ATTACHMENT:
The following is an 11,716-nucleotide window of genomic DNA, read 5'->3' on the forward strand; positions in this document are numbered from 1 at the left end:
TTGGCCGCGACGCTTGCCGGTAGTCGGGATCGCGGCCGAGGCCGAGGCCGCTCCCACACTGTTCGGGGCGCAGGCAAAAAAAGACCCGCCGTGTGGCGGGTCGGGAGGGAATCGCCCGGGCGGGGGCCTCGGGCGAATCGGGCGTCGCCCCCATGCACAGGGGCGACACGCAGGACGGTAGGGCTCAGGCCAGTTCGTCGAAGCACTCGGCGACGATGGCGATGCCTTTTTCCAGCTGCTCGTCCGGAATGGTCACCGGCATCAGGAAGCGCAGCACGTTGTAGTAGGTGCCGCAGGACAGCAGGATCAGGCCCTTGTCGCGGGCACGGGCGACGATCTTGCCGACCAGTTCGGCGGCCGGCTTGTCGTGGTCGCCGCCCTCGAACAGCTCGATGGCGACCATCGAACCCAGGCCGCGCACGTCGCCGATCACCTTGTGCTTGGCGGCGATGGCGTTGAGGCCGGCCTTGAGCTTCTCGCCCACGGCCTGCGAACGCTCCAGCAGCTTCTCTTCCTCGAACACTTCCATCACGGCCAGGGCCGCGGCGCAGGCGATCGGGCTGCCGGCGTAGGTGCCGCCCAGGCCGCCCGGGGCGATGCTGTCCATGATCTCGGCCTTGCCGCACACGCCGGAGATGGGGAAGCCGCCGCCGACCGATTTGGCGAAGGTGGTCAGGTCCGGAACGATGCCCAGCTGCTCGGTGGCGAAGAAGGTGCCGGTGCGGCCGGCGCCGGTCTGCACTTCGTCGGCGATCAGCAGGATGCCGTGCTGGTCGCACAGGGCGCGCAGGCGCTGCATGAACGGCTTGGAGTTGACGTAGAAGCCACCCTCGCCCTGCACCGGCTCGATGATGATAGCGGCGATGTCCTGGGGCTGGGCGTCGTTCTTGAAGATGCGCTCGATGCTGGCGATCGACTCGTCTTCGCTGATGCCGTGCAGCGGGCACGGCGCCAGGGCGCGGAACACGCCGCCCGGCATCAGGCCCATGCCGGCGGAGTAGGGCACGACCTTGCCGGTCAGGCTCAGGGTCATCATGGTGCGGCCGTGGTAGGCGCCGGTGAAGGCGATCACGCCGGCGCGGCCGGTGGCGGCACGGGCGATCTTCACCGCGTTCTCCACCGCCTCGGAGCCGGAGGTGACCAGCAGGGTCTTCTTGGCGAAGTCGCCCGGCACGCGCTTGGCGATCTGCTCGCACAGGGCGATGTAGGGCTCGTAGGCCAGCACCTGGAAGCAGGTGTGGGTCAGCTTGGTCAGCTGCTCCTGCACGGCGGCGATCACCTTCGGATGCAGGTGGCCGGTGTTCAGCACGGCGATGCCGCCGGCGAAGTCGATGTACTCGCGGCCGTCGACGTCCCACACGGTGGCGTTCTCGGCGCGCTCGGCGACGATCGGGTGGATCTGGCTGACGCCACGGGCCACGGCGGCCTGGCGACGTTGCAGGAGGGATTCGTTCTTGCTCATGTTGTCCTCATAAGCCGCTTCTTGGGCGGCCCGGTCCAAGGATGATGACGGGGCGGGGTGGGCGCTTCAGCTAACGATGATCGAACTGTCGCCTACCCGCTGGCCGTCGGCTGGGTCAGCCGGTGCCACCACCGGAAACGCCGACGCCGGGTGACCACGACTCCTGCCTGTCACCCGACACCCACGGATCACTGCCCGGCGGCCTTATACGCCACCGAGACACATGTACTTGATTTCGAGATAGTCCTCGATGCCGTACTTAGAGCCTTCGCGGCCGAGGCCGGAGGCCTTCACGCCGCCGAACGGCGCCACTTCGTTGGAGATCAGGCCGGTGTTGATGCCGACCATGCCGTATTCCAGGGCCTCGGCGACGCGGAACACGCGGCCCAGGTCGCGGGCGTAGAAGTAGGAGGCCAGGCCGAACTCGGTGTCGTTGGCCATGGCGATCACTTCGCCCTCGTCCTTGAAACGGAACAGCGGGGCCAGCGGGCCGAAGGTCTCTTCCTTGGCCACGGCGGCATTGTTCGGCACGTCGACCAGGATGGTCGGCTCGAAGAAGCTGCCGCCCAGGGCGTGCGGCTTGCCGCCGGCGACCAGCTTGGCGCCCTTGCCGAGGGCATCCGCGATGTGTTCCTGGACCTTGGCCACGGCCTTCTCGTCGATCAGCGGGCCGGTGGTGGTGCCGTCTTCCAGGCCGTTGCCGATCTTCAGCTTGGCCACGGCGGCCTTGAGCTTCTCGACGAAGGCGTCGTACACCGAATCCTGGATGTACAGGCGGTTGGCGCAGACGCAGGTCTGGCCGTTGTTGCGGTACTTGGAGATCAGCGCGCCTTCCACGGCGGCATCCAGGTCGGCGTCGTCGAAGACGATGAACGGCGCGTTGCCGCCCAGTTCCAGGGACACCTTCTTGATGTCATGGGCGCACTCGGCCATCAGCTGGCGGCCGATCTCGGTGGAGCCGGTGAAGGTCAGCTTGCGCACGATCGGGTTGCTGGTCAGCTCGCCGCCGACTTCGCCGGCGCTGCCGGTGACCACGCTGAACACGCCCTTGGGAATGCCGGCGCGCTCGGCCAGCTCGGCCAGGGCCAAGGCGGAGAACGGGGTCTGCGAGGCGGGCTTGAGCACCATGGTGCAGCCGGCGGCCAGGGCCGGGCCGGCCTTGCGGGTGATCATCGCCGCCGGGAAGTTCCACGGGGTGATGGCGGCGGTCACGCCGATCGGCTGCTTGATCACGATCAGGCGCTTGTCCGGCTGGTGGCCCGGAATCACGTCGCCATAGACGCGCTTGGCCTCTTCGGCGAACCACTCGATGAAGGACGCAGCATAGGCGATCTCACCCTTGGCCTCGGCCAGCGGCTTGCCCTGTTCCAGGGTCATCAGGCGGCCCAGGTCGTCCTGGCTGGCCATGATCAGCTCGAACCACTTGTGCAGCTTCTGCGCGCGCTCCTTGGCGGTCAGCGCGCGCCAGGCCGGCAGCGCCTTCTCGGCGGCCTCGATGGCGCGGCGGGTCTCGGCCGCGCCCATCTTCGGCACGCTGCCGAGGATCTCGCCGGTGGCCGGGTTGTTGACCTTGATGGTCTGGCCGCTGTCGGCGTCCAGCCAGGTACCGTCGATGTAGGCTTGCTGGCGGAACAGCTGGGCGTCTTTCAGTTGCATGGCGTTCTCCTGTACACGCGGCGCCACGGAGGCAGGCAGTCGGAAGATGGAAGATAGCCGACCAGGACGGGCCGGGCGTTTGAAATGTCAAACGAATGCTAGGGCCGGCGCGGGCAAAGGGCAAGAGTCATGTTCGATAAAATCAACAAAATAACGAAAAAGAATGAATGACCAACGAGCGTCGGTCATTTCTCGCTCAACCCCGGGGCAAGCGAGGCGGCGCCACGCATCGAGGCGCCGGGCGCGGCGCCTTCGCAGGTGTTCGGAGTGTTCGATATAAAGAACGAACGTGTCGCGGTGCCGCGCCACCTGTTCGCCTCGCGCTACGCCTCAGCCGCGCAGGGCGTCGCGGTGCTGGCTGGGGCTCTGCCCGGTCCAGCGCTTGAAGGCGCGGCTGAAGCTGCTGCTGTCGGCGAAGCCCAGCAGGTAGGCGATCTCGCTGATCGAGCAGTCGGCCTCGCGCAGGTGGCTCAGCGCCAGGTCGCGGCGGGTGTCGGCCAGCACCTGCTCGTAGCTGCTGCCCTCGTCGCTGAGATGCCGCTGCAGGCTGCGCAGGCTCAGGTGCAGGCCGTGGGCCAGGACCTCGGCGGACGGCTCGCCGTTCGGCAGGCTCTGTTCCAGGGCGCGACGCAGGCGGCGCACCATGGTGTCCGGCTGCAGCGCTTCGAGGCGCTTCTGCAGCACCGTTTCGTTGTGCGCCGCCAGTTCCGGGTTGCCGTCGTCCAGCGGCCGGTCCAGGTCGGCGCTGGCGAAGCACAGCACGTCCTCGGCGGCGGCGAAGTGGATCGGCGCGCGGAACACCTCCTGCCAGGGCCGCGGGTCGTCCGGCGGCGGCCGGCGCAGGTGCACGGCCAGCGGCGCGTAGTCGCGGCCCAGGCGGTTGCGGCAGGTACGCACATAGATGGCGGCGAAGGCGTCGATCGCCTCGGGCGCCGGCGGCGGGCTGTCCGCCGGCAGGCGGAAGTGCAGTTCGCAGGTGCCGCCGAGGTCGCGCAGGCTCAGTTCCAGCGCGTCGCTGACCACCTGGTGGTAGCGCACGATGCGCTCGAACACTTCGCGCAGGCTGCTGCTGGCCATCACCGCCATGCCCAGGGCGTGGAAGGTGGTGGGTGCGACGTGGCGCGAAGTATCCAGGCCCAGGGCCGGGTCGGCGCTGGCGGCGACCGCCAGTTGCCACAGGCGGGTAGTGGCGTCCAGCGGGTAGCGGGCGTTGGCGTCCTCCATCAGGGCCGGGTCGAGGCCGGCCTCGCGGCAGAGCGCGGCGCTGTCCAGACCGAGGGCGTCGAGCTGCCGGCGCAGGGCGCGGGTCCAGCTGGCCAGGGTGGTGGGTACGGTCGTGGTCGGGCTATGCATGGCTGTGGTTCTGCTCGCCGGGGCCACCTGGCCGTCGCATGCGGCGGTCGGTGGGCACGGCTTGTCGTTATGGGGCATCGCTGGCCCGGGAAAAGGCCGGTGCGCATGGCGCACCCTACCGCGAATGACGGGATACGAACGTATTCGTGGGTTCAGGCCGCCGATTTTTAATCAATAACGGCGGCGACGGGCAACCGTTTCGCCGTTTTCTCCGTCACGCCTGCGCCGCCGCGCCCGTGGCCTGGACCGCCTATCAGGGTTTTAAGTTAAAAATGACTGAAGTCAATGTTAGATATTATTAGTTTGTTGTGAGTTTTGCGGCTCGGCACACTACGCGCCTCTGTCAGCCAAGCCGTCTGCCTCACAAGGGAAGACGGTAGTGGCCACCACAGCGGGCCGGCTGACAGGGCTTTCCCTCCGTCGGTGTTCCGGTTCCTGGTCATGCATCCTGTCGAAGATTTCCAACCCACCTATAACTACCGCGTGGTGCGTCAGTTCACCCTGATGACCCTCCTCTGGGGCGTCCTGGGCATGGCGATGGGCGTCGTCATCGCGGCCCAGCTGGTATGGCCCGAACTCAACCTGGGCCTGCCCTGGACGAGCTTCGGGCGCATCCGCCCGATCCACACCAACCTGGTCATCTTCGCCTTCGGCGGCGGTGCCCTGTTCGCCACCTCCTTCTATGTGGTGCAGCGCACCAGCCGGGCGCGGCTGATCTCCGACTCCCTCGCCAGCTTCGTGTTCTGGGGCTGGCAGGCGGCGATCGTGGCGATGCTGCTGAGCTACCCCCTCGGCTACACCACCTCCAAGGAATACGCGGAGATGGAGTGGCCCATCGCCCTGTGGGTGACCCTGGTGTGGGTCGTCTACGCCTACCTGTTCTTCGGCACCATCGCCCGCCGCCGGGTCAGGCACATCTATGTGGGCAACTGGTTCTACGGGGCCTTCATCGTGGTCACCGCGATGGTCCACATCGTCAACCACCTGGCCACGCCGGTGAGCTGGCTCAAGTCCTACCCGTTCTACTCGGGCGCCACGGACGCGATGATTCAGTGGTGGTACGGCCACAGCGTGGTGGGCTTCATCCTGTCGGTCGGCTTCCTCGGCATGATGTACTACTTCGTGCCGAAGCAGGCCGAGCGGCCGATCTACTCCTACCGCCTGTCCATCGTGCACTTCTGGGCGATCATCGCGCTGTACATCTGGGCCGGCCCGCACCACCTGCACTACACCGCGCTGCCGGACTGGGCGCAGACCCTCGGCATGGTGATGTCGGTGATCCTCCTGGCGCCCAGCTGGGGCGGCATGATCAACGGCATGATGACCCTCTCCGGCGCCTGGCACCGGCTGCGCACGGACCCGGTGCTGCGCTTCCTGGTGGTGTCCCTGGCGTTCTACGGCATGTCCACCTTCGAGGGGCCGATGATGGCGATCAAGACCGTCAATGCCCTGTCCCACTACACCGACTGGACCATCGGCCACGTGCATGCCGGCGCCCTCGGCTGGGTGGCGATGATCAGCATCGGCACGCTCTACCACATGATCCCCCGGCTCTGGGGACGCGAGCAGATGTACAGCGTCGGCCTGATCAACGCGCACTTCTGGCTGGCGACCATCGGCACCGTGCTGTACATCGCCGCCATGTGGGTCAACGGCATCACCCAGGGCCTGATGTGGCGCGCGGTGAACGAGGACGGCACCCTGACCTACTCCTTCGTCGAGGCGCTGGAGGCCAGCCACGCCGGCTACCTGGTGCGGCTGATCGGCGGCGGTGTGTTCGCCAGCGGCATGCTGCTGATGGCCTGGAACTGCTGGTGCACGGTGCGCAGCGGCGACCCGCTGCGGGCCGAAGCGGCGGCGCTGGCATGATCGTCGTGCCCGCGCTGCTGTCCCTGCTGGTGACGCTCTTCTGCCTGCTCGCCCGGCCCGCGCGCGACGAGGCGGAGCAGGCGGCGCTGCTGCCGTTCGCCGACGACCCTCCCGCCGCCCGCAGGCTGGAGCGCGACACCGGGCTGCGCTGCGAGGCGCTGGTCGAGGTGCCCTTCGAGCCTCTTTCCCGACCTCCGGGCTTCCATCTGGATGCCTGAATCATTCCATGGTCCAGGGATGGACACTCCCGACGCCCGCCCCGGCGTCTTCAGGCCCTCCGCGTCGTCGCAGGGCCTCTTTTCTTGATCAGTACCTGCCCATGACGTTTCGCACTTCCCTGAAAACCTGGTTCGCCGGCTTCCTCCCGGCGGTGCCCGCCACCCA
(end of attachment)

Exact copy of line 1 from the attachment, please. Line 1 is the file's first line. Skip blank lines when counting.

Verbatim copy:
The following is an 11,716-nucleotide window of genomic DNA, read 5'->3' on the forward strand; positions in this document are numbered from 1 at the left end: